Highly accelerated stress test

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The highly accelerated stress test (HAST) method was invented by Nihal Sinnadurai while working as a research engineer at British Telecommunications Research Laboratories in 1968 in order to perform highly accelerated reliability testing of electronics components that are likely to encounter humid environments during normal (ambient) operation. The method uses the principle of a non-saturating autoclave designed and engineered with no moving parts, to deliver close temperature (<1°C) and humidity (<2%RH) control and a high reliability of the stress equipment. Nihal Sinnadurai and his team carried out many millions of device-hours of reliability stress testing in HAST chambers and arrived at a clear correlation with a humidity exponent as the stress-accelerating agent.

The acceleration factor for elevated humidity is empirically derived to be

where RHs is the stressed humidity, RHo is the operating-environment humidity, and n is an empirically derived constant (usually 1 < n < 5).

The acceleration factor for elevated temperature is derived to be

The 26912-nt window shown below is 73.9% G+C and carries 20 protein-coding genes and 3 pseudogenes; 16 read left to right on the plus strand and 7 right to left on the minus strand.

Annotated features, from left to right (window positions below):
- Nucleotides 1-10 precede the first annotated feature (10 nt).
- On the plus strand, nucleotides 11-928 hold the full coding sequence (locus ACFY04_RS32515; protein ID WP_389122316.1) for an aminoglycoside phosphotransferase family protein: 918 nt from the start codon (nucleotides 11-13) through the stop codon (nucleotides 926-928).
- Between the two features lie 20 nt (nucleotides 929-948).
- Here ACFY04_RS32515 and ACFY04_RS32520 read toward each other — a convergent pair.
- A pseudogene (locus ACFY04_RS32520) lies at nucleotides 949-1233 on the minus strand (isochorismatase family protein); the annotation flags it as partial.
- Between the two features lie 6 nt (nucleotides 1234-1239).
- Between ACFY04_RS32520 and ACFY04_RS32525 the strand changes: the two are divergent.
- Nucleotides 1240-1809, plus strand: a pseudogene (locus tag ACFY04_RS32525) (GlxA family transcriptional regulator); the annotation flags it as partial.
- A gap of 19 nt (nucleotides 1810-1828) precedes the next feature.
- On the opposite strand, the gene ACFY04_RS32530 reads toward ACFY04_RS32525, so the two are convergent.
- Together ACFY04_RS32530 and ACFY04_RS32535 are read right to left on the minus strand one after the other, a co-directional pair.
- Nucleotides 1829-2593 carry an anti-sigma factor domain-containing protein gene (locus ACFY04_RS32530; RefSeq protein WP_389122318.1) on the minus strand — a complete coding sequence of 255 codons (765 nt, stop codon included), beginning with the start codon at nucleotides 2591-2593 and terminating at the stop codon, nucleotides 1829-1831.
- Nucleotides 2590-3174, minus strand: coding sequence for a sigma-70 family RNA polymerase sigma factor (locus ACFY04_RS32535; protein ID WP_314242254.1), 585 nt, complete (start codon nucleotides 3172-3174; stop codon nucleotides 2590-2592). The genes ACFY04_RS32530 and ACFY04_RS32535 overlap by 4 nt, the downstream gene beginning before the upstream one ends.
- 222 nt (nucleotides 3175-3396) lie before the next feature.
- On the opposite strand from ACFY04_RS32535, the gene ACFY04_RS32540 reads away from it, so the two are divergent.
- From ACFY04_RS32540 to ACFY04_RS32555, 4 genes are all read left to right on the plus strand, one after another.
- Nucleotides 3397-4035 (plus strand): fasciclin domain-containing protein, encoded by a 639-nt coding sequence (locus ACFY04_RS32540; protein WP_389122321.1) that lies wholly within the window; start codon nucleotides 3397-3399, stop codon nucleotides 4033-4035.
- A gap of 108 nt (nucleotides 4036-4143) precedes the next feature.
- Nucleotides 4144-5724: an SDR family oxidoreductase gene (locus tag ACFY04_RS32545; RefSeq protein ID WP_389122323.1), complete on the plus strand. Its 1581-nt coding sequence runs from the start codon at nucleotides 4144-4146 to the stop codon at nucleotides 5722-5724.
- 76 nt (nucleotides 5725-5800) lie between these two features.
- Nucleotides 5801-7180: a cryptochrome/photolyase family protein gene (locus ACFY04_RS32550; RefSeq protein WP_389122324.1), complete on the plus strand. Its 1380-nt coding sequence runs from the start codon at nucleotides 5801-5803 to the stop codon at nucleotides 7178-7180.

where Ea is the activation energy for the temperature-induced failure (most often 0.7 eV for electronics), k is Boltzmann's constant, To is the operating temperature in kelvins, and Ts is the stressed temperature.

Therefore the total acceleration factor for unbiased HAST testing is


  1. F. N. Sinnadurai, "The Accelerated Ageing of Semiconductor Devices in Environments Containing a High Vapour Pressure of Water", Microelectronics and Reliability, Vol. 13, pp 23–27, 1974.
  2. F. N. Sinnadurai, "Handbook of Microelectronics Packaging and Interconnection Technologies", Electrochemical Publications, 1985.
  3. N. Sinnadurai "Plastic Packaging is Highly Reliable", IEEE Trans. Reliability, Vol. 45, No. 2, pp 184–193, June 1996.

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